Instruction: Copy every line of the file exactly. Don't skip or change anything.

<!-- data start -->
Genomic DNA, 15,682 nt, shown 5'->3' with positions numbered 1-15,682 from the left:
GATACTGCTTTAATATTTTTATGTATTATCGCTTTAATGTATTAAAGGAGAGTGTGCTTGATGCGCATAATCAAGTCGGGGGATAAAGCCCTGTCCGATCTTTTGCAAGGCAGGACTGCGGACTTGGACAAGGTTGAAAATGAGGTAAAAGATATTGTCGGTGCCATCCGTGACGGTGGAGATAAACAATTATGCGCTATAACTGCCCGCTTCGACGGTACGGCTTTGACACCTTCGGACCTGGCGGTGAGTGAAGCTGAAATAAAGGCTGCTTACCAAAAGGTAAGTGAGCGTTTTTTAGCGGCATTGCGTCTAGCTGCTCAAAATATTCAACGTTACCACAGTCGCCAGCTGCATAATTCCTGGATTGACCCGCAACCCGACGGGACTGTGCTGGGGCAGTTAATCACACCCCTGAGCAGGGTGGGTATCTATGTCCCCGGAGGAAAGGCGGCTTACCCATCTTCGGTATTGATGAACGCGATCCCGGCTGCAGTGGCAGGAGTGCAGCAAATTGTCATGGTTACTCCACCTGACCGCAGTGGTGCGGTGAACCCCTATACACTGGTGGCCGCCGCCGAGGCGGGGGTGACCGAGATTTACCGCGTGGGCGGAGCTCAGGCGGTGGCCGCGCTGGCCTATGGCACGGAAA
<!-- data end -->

Genomic DNA, 15,682 nt, shown 5'->3' with positions numbered 1-15,682 from the left:
GATACTGCTTTAATATTTTTATGTATTATCGCTTTAATGTATTAAAGGAGAGTGTGCTTGATGCGCATAATCAAGTCGGGGGATAAAGCCCTGTCCGATCTTTTGCAAGGCAGGACTGCGGACTTGGACAAGGTTGAAAATGAGGTAAAAGATATTGTCGGTGCCATCCGTGACGGTGGAGATAAACAATTATGCGCTATAACTGCCCGCTTCGACGGTACGGCTTTGACACCTTCGGACCTGGCGGTGAGTGAAGCTGAAATAAAGGCTGCTTACCAAAAGGTAAGTGAGCGTTTTTTAGCGGCATTGCGTCTAGCTGCTCAAAATATTCAACGTTACCACAGTCGCCAGCTGCATAATTCCTGGATTGACCCGCAACCCGACGGGACTGTGCTGGGGCAGTTAATCACACCCCTGAGCAGGGTGGGTATCTATGTCCCCGGAGGAAAGGCGGCTTACCCATCTTCGGTATTGATGAACGCGATCCCGGCTGCAGTGGCAGGAGTGCAGCAAATTGTCATGGTTACTCCACCTGACCGCAGTGGTGCGGTGAACCCCTATACACTGGTGGCCGCCGCCGAGGCGGGGGTGACCGAGATTTACCGCGTGGGCGGAGCTCAGGCGGTGGCCGCGCTGGCCTATGGCACGGAAA